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Becoming an accordion king

In Colombia, some youngsters dream of accordion fame.

Students at a music school founded by Andres "El Turco" Gil, an accordion legend. The school is located in the Colombian city of Valledupar. (John Otis/GlobalPost)

VALLEDUPAR, Colombia — Vallenato is the most popular form of traditional music in Colombia. The songs, which can be meloncholy tales of heartbreak or rousing calls to party, are dominated by the accordion. They're all over Colombian radio.

Rather than aspiring to be guitar gods, many Colombian children dream of striking it rich with the accordion, a bulky instrument that seems to be the result of a keyboard mating with a cash register. Many youngsters in the northern city of Valledupar — the cradle of Vallenato — get their start at a music school founded by Andres "El Turco" Gil, himself an accordion legend. He takes in children as young as 3, offers them scholarships, loans them instruments and begins the long, arduous process of forming the next generation of squeeze box stars. Some of the best will be featured at Colombia's annual Vallenato music festival that runs from April 28 to May 2.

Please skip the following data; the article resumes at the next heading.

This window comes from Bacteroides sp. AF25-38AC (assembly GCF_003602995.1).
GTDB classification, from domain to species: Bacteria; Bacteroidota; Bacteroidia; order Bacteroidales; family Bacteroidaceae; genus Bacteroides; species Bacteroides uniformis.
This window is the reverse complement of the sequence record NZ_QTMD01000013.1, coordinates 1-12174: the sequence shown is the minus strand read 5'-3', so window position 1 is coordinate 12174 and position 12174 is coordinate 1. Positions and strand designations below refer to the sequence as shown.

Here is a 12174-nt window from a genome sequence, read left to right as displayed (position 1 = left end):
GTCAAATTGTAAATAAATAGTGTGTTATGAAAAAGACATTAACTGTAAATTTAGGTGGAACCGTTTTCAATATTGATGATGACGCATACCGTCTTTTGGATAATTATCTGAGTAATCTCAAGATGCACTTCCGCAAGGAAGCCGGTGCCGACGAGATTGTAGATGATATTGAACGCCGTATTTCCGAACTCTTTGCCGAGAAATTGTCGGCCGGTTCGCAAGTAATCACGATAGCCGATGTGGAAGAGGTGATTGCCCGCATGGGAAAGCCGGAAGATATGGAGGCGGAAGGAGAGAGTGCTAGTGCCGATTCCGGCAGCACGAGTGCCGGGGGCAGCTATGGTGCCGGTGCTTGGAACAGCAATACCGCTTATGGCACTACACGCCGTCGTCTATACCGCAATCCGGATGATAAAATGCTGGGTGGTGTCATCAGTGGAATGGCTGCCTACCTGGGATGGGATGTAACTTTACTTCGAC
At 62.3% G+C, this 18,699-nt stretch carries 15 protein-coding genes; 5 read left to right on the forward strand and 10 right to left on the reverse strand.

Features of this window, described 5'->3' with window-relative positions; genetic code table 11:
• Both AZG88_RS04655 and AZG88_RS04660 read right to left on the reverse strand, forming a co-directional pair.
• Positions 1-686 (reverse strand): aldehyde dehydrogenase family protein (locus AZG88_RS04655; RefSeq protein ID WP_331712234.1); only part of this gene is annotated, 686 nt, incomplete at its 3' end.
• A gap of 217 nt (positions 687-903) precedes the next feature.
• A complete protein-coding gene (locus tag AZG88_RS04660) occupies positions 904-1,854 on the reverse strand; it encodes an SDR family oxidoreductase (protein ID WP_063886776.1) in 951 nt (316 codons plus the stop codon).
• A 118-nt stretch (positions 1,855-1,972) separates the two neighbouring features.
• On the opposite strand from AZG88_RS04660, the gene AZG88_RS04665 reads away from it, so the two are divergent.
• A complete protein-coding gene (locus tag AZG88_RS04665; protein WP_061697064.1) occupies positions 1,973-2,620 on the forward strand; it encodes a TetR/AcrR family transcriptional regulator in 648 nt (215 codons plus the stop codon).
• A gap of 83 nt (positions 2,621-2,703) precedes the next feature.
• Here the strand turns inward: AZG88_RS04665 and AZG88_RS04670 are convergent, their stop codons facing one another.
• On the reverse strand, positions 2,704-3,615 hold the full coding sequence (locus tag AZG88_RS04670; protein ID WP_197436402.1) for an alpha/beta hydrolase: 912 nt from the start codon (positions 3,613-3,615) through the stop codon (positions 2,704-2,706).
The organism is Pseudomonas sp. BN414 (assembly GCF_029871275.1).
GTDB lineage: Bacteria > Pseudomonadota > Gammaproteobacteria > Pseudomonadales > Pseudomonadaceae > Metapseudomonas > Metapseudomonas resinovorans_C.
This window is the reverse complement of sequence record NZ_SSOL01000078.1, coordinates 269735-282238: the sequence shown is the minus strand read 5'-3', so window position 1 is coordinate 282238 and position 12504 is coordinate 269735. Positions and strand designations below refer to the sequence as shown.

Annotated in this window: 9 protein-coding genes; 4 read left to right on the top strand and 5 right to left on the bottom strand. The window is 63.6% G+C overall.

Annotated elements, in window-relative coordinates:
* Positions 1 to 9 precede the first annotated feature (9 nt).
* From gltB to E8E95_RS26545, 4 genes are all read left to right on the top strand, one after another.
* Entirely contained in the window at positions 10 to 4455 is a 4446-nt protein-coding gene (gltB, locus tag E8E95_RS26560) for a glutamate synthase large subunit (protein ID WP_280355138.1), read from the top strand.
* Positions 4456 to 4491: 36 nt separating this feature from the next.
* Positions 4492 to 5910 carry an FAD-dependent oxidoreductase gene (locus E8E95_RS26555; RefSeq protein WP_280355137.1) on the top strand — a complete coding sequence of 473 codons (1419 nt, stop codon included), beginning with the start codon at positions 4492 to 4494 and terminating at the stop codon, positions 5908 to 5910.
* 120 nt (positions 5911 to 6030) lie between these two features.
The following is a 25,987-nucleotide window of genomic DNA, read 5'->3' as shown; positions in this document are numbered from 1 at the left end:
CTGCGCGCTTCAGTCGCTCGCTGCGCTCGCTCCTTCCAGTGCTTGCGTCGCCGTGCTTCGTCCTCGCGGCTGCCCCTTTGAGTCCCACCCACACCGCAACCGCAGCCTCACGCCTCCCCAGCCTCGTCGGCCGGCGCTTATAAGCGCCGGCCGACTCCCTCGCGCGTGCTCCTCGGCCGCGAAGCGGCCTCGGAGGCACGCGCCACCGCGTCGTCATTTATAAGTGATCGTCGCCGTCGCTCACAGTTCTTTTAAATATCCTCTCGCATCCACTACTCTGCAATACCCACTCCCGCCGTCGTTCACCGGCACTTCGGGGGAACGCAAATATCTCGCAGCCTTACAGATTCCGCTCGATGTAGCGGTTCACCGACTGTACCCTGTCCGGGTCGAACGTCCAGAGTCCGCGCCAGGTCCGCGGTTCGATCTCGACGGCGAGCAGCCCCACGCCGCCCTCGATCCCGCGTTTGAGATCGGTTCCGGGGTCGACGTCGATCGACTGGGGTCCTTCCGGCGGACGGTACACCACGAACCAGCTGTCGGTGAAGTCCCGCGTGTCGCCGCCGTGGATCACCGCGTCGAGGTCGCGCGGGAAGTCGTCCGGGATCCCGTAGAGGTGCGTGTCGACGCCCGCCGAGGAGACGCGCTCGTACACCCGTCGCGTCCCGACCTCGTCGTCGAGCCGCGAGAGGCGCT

Read more about accordions:

For Which It Stands: Afghanistan, an accordion journey

http://www.globalpost.com/dispatch/the-americas/090425/accordion-kings